Survey of United States dental schools on cementation protocols for implant crown restorations

Journal of Prosthetic Dentistry
Volume 103, Issue 2, Pages 68-79 (February 2010)
Diane Yoshinobu Tarica, DDS, Veronica M. Alvarado, DDS, Samantha T. Truong, DDS
Statement of problem

With conflicting results in the literature and various manufacturer recommendations, it is not known what cementation protocols are currently being used for implant restorations in US dental schools.


The purpose of this survey was to determine what dental cementation protocols are taught and recommended by 62 US dental schools and postgraduate programs.

Material and methods

From February to September 2008, 96 questionnaires consisting of 8 questions were sent to the chairperson or director of restorative departments, advanced prosthodontics programs, and implant programs. The questionnaire asked recipients which implant manufacturers provided the products used at their dental schools. Additionally, recipients were queried as to the choice of material and techniques for abutment and restoration preparations prior to definitive cementation. Data were analyzed with descriptive statistics.


A total of 68 (71%) surveys were returned, and 52 (84%) of the 62 predoctoral and postgraduate programs were represented. After deleting duplicate responses, 31 surveys were returned from restorative department chairpersons, 29 from advanced prosthodontic program directors, and 2 from implant program directors. Frequency of responses to each question was tabulated, and results are presented in 3 sections. For all 3 types of programs, Nobel Biocare was reported to be the most widely used implant system, followed by Biomet 3i, Straumann, Astra Tech, and Zimmer Dental systems. The most commonly used technique prior to definitive cementation is to airborne-particle abrade the intaglio surface of the restoration. Resin-modified glass ionomer is the most frequently used luting agent for cementing implant restorations. The 5 most commonly used materials to fill screw access openings are cotton pellets, composite resin, rubber-based material, gutta-percha, and light-polymerized provisional composite resin. Most predoctoral and postgraduate programs teach students to fill the screw access opening completely to the occlusal surface.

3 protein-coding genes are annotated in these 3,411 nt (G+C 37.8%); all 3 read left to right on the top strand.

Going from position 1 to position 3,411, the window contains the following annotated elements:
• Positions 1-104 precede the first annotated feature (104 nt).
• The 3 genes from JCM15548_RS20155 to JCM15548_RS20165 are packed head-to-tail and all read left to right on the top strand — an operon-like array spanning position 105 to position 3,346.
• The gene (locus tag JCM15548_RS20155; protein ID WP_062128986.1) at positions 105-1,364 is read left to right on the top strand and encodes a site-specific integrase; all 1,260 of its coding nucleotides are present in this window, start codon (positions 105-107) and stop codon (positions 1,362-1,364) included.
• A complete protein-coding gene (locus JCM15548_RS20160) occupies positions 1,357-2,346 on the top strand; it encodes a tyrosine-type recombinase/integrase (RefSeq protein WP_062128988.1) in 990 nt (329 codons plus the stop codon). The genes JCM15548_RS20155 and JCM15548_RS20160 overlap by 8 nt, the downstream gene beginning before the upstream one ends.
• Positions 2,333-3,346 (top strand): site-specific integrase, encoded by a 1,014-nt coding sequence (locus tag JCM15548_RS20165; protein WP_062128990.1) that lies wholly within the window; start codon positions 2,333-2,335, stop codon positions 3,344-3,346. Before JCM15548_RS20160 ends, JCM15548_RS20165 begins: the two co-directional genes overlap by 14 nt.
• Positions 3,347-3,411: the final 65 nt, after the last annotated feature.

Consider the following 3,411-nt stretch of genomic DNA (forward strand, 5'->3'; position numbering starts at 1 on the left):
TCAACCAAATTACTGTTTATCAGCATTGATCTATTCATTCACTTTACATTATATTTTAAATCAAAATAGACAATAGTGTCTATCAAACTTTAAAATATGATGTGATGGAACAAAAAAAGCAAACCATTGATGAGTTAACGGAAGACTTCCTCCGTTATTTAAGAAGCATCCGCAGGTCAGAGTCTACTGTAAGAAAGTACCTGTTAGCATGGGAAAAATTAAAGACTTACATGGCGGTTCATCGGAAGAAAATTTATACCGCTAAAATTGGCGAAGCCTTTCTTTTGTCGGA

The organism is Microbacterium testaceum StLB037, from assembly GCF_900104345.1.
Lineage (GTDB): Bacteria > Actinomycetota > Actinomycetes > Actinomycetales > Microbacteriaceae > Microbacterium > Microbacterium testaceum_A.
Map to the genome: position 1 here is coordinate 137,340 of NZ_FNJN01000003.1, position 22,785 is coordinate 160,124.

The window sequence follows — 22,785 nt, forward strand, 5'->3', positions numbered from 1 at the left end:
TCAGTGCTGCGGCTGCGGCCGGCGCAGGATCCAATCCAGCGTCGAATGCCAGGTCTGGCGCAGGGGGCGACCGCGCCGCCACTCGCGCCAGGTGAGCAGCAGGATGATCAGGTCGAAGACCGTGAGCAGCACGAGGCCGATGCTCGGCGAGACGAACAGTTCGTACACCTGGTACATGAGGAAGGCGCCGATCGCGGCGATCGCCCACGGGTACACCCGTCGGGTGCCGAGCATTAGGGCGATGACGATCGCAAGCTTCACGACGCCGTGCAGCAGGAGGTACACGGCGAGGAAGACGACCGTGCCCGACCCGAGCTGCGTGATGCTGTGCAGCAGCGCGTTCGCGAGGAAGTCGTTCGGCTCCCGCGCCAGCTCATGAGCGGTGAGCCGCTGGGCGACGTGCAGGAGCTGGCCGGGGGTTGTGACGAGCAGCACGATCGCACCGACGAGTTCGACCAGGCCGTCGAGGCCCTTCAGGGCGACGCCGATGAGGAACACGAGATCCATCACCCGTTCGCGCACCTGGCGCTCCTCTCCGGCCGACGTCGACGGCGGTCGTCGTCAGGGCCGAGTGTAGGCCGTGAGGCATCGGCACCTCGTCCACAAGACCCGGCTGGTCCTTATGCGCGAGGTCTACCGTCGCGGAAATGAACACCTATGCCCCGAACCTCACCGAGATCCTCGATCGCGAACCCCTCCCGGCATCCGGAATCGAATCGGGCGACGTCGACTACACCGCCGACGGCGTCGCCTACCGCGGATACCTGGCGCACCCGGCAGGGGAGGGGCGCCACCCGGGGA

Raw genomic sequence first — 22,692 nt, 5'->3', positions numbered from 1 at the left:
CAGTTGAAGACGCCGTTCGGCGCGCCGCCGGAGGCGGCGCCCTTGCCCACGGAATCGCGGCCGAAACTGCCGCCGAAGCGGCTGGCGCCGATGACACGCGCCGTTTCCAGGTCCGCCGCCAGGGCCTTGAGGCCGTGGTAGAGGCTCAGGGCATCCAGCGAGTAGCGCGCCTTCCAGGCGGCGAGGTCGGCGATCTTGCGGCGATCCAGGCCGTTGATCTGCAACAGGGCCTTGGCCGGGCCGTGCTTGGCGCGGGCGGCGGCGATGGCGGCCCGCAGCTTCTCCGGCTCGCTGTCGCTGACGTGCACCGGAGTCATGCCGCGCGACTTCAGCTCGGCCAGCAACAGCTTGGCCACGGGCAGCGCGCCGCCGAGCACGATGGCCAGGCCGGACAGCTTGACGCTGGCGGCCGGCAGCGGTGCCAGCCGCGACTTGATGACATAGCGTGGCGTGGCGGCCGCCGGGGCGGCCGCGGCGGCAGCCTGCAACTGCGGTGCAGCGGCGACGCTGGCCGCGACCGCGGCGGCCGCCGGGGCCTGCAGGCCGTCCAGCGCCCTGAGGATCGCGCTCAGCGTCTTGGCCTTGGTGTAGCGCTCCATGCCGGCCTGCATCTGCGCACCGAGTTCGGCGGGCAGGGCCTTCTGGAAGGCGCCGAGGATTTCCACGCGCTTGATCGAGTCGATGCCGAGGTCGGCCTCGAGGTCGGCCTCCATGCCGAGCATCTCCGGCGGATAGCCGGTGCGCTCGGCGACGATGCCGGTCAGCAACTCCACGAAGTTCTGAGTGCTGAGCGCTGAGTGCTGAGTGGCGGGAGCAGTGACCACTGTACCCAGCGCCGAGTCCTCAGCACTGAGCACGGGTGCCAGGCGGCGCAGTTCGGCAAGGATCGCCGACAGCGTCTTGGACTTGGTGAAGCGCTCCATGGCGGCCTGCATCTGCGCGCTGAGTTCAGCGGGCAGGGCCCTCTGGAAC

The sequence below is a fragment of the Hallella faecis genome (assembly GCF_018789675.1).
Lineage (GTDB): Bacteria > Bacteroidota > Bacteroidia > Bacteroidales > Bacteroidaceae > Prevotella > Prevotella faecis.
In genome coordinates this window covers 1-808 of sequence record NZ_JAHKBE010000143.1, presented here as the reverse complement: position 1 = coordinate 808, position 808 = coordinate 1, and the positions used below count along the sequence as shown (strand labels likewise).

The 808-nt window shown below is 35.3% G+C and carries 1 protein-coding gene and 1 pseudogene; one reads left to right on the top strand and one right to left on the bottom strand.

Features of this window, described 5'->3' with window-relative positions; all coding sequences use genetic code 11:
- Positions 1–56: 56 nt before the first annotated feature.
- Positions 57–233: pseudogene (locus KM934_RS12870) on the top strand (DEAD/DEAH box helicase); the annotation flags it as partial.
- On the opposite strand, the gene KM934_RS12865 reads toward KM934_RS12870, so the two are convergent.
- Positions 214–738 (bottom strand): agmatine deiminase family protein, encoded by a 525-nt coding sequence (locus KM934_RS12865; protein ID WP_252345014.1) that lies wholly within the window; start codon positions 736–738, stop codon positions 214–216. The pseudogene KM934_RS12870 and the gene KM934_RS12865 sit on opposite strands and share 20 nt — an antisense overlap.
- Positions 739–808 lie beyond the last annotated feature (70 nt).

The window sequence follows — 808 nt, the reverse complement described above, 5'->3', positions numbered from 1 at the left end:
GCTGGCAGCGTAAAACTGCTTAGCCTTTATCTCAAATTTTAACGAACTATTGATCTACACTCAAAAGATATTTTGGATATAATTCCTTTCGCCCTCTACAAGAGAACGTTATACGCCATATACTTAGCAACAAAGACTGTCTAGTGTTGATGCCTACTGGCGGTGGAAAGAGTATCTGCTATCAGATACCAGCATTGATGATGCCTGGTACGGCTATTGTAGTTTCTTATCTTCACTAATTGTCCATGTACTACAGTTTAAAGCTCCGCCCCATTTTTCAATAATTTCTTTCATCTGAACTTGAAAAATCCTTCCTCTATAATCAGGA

There are a wide range of implant cementation protocols and materials used; however, some common trends were identified among predoctoral and postgraduate programs.


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